I hope all of you have seen the many displays around the UK commemorating the end of the first world war. Our village decided to theme the remembrance around 'Peace at Last'. Ruth and I wanted to create an eye-catching window which would make people think about the lasting effects of war.
Because our business is very much based around women (I know men knit and crochet too but they are in the minority) we started by thinking about women's experiences of the war and of the peace that followed. I'd been home to visit my parents in October and my Mom reminded me of my maternal grandparents. My grandad signed up in 1918 aged almost 18 as did his older brother. Grandad was injured and sent home twice but my great uncle was killed in 1918. My great grandparents died during the course of the war so at the end of the war there was just Grandad and two sisters left. My grandma was the youngest in her family and at the beginning of the war worked sewing uniforms and later did some work in a munitions factory. Two of her sisters had fiances in the war, neither of whom returned so like many other women they faced a future on their own. Their story was commonplace. It's not called the Lost Generation for nothing. Our window represents the reality of the peace for young men and women who lost the lives they had planned remembering the women who never become brides and their young men who died.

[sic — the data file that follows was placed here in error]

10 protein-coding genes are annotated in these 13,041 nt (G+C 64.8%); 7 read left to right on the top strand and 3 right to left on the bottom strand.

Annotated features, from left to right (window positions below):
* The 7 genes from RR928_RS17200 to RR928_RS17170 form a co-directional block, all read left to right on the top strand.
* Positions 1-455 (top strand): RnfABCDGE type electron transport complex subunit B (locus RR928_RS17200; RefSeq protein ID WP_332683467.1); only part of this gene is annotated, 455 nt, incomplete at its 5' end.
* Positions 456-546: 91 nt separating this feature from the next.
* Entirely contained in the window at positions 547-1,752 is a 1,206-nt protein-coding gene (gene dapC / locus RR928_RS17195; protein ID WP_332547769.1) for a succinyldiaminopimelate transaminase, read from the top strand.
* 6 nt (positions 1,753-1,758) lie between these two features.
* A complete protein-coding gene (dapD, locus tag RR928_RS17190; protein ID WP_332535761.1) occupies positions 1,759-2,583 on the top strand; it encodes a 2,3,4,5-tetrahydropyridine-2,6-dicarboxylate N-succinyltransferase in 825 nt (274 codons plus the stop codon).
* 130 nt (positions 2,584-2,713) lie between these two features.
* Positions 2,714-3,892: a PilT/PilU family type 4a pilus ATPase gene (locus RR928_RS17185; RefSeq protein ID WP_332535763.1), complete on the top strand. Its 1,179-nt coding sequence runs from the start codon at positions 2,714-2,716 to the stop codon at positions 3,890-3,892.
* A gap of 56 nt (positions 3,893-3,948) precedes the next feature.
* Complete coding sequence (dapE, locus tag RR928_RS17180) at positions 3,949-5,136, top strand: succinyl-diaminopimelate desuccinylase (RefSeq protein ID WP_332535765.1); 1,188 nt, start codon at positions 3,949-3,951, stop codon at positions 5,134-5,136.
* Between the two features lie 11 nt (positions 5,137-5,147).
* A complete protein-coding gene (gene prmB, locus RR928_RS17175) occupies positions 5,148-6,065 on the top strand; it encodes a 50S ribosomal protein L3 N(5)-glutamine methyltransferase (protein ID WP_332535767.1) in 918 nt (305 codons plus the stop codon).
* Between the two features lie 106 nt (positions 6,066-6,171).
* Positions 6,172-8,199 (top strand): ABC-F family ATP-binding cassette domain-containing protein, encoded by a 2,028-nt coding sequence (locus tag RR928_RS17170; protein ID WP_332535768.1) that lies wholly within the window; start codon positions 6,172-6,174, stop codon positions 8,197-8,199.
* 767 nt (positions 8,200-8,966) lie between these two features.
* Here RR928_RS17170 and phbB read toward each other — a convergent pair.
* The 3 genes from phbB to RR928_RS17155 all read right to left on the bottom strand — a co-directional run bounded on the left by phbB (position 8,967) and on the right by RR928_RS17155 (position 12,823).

(our special thanks to Pat who made all of our knitted poppies and to my sister Lynda who made the wedding dress)
Welcome to our blog
Here we will share our experiences of running a local yarn shop in South Wales.